Project description:The length of linker DNA that separates nucleosomes is highly variable, but its mechanistic role in modulating chromatin structure and functions remains unknown. Here, we established an experimental system using circular arrays of positioned nucleosomes to investigate whether variations in nucleosome linker length could affect nucleosome folding, self-association, and interactions. We conducted EM, DNA topology, native electrophoretic assays, and Mg2+-dependent self-association assays to study intrinsic folding of linear and circular nucleosome arrays with linker DNA length of 36 bp and 41 bp (3.5 turns and 4 turns of DNA double helix, respectively). These experiments revealed that potential artifacts arising from open DNA ends and full DNA relaxation in the linear arrays do not significantly affect overall chromatin compaction and self-association. We observed that the 0.5 DNA helical turn difference between the two DNA linker lengths significantly affects DNA topology and nucleosome interactions. In particular, the 41-bp linkers promoted interactions between any two nucleosome beads separated by one bead as expected for a zigzag fiber, whereas the 36-bp linkers promoted interactions between two nucleosome beads separated by two other beads and also reduced negative superhelicity. Monte Carlo simulations accurately reproduce periodic modulations of chromatin compaction, DNA topology, and internucleosomal interactions with a 10-bp periodicity. We propose that the nucleosome spacing and associated chromatin structure modulations may play an important role in formation of different chromatin epigenetic states, thus suggesting implications for how chromatin accessibility to DNA-binding factors and the RNA transcription machinery is regulated.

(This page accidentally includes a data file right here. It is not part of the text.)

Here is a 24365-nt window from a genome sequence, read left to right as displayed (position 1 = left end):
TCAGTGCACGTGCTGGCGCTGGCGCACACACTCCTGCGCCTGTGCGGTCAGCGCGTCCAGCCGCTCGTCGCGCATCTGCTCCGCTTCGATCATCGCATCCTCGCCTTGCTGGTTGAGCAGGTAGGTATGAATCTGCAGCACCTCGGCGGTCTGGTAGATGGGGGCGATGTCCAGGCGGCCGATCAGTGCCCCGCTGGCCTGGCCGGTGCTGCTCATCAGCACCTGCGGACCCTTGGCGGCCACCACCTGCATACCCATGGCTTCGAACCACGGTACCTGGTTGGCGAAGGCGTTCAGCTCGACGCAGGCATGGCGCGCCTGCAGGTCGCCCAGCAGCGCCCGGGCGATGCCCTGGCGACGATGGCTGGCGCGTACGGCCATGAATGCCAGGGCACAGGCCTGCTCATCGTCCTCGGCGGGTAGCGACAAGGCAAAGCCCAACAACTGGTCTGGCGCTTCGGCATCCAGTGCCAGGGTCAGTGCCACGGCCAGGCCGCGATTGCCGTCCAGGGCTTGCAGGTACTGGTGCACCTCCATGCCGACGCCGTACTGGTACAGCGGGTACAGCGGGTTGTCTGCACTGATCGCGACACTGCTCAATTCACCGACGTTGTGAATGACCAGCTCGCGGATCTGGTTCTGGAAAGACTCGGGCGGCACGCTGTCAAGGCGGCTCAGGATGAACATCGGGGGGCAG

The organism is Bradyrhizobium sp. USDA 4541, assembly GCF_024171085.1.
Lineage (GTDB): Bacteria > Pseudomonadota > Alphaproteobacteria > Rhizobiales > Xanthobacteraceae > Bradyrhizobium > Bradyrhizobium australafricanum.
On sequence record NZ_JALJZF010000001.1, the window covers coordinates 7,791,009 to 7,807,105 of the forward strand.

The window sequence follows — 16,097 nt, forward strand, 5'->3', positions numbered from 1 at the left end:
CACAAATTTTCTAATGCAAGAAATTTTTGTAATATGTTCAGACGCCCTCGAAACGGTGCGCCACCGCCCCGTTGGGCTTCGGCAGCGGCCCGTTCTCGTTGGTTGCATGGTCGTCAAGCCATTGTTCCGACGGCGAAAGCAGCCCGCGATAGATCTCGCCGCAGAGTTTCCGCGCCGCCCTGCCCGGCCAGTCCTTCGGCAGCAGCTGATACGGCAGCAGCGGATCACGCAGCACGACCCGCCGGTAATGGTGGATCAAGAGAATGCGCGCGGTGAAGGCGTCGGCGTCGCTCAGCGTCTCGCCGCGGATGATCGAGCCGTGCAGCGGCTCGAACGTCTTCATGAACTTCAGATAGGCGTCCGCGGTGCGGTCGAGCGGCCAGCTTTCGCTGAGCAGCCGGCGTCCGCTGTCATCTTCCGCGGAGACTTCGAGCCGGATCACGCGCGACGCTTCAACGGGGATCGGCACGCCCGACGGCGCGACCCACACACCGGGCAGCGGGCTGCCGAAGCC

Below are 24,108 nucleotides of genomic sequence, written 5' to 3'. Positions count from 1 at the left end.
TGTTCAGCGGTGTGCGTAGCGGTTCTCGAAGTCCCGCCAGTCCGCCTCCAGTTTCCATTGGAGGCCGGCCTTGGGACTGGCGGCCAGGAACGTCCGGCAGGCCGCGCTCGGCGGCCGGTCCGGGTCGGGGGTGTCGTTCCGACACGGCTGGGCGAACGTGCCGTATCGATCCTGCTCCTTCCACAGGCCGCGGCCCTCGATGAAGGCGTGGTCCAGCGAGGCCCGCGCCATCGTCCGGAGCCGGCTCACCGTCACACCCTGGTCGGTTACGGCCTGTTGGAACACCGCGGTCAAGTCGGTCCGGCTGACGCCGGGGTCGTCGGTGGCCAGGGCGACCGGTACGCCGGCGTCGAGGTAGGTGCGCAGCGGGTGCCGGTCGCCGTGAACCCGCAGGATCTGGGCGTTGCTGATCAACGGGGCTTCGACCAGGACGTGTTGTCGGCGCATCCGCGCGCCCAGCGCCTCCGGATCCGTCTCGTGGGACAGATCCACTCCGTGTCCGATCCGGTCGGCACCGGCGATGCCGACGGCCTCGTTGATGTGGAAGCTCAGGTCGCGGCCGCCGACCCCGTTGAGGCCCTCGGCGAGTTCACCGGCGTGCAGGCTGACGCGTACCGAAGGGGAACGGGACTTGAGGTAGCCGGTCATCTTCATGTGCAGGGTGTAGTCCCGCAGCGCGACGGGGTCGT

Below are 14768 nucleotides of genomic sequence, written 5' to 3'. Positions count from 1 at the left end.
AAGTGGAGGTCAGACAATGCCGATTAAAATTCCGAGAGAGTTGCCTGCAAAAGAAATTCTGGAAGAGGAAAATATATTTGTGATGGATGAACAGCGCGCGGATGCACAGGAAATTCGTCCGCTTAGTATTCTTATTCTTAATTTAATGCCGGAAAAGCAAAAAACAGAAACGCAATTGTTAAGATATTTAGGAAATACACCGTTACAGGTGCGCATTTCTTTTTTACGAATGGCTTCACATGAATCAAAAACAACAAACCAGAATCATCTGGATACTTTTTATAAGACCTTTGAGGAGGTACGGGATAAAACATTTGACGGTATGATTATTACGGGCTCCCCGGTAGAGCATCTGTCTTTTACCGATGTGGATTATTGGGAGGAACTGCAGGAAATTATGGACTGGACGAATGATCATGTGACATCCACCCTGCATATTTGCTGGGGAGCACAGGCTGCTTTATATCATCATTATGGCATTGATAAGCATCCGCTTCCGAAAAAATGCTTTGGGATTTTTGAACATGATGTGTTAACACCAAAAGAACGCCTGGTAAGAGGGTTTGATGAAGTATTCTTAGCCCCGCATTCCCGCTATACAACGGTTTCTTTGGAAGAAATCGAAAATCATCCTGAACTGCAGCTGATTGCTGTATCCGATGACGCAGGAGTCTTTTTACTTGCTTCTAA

Project description:Linker DNA conformational variability has been proposed to direct nucleosome array folding into more or less compact chromatin fibers but direct experimental evidence for such models are lacking. Here, we tested this hypothesis by designing nucleosome arrays with A-tracts at specific locations in the nucleosome linkers to induce inward (AT-IN) and outward (AT-OUT) bending of the linker DNA. Using electron microscopy and analytical centrifugation techniques, we observed spontaneous folding of AT-IN nucleosome arrays into highly compact structures, comparable to those induced by linker histone H1. In contrast, AT-OUT nucleosome arrays formed less compact structures with decreased nucleosome interactions similar to wild-type nucleosome arrays. Adding linker histone H1 further increased compaction of the A-tract arrays while maintaining structural differences between them. Furthermore, restriction nuclease digestion revealed a strongly reduced accessibility of nucleosome linkers in the compact AT-IN arrays. Electron microscopy analysis and 3D computational Monte Carlo simulations are consistent with a profound zigzag linker DNA configuration and closer nucleosome proximity in the AT-IN arrays due to inward linker DNA bending. We propose that the evolutionary preferred positioning of A-tracts in DNA linkers may control chromatin higher-order folding and thus influence cellular processes such as gene expression, transcription and DNA repair.